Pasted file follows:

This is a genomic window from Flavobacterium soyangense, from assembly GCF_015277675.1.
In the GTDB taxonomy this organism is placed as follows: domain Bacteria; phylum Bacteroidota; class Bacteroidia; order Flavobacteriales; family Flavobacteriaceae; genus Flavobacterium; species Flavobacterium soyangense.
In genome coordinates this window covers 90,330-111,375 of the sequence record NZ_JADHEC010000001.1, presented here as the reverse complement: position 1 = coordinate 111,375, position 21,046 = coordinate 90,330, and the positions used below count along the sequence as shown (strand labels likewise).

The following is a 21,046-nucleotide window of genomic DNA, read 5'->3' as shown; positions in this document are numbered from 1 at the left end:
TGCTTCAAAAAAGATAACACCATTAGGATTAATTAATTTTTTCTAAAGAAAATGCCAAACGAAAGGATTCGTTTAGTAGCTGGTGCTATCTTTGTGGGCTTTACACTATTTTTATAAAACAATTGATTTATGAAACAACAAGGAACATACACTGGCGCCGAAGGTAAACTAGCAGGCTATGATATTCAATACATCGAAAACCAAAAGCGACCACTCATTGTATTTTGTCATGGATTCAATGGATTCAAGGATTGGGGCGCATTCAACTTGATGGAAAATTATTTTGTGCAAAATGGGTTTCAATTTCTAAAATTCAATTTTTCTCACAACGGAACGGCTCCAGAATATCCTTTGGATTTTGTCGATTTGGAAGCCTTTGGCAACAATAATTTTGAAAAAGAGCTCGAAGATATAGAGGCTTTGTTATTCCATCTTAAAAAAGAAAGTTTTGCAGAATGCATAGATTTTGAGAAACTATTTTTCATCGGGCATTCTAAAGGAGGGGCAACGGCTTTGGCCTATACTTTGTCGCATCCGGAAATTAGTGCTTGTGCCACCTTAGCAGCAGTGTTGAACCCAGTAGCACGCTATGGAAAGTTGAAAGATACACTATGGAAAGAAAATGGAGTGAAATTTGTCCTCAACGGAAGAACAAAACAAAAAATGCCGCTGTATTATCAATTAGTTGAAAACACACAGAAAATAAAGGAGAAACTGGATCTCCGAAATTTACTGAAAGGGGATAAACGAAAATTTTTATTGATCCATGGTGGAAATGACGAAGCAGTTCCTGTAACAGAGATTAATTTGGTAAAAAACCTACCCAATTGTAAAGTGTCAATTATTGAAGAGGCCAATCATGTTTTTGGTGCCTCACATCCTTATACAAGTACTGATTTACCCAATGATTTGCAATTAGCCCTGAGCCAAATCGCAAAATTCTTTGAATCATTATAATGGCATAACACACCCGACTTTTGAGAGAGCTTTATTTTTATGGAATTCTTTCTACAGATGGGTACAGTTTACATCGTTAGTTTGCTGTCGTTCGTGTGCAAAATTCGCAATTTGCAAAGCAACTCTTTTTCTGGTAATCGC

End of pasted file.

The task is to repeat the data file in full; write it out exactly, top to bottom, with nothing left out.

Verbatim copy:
This is a genomic window from Flavobacterium soyangense, from assembly GCF_015277675.1.
In the GTDB taxonomy this organism is placed as follows: domain Bacteria; phylum Bacteroidota; class Bacteroidia; order Flavobacteriales; family Flavobacteriaceae; genus Flavobacterium; species Flavobacterium soyangense.
In genome coordinates this window covers 90,330-111,375 of the sequence record NZ_JADHEC010000001.1, presented here as the reverse complement: position 1 = coordinate 111,375, position 21,046 = coordinate 90,330, and the positions used below count along the sequence as shown (strand labels likewise).

The following is a 21,046-nucleotide window of genomic DNA, read 5'->3' as shown; positions in this document are numbered from 1 at the left end:
TGCTTCAAAAAAGATAACACCATTAGGATTAATTAATTTTTTCTAAAGAAAATGCCAAACGAAAGGATTCGTTTAGTAGCTGGTGCTATCTTTGTGGGCTTTACACTATTTTTATAAAACAATTGATTTATGAAACAACAAGGAACATACACTGGCGCCGAAGGTAAACTAGCAGGCTATGATATTCAATACATCGAAAACCAAAAGCGACCACTCATTGTATTTTGTCATGGATTCAATGGATTCAAGGATTGGGGCGCATTCAACTTGATGGAAAATTATTTTGTGCAAAATGGGTTTCAATTTCTAAAATTCAATTTTTCTCACAACGGAACGGCTCCAGAATATCCTTTGGATTTTGTCGATTTGGAAGCCTTTGGCAACAATAATTTTGAAAAAGAGCTCGAAGATATAGAGGCTTTGTTATTCCATCTTAAAAAAGAAAGTTTTGCAGAATGCATAGATTTTGAGAAACTATTTTTCATCGGGCATTCTAAAGGAGGGGCAACGGCTTTGGCCTATACTTTGTCGCATCCGGAAATTAGTGCTTGTGCCACCTTAGCAGCAGTGTTGAACCCAGTAGCACGCTATGGAAAGTTGAAAGATACACTATGGAAAGAAAATGGAGTGAAATTTGTCCTCAACGGAAGAACAAAACAAAAAATGCCGCTGTATTATCAATTAGTTGAAAACACACAGAAAATAAAGGAGAAACTGGATCTCCGAAATTTACTGAAAGGGGATAAACGAAAATTTTTATTGATCCATGGTGGAAATGACGAAGCAGTTCCTGTAACAGAGATTAATTTGGTAAAAAACCTACCCAATTGTAAAGTGTCAATTATTGAAGAGGCCAATCATGTTTTTGGTGCCTCACATCCTTATACAAGTACTGATTTACCCAATGATTTGCAATTAGCCCTGAGCCAAATCGCAAAATTCTTTGAATCATTATAATGGCATAACACACCCGACTTTTGAGAGAGCTTTATTTTTATGGAATTCTTTCTACAGATGGGTACAGTTTACATCGTTAGTTTGCTGTCGTTCGTGTGCAAAATTCGCAATTTGCAAAGCAACTCTTTTTCTGGTAATCGC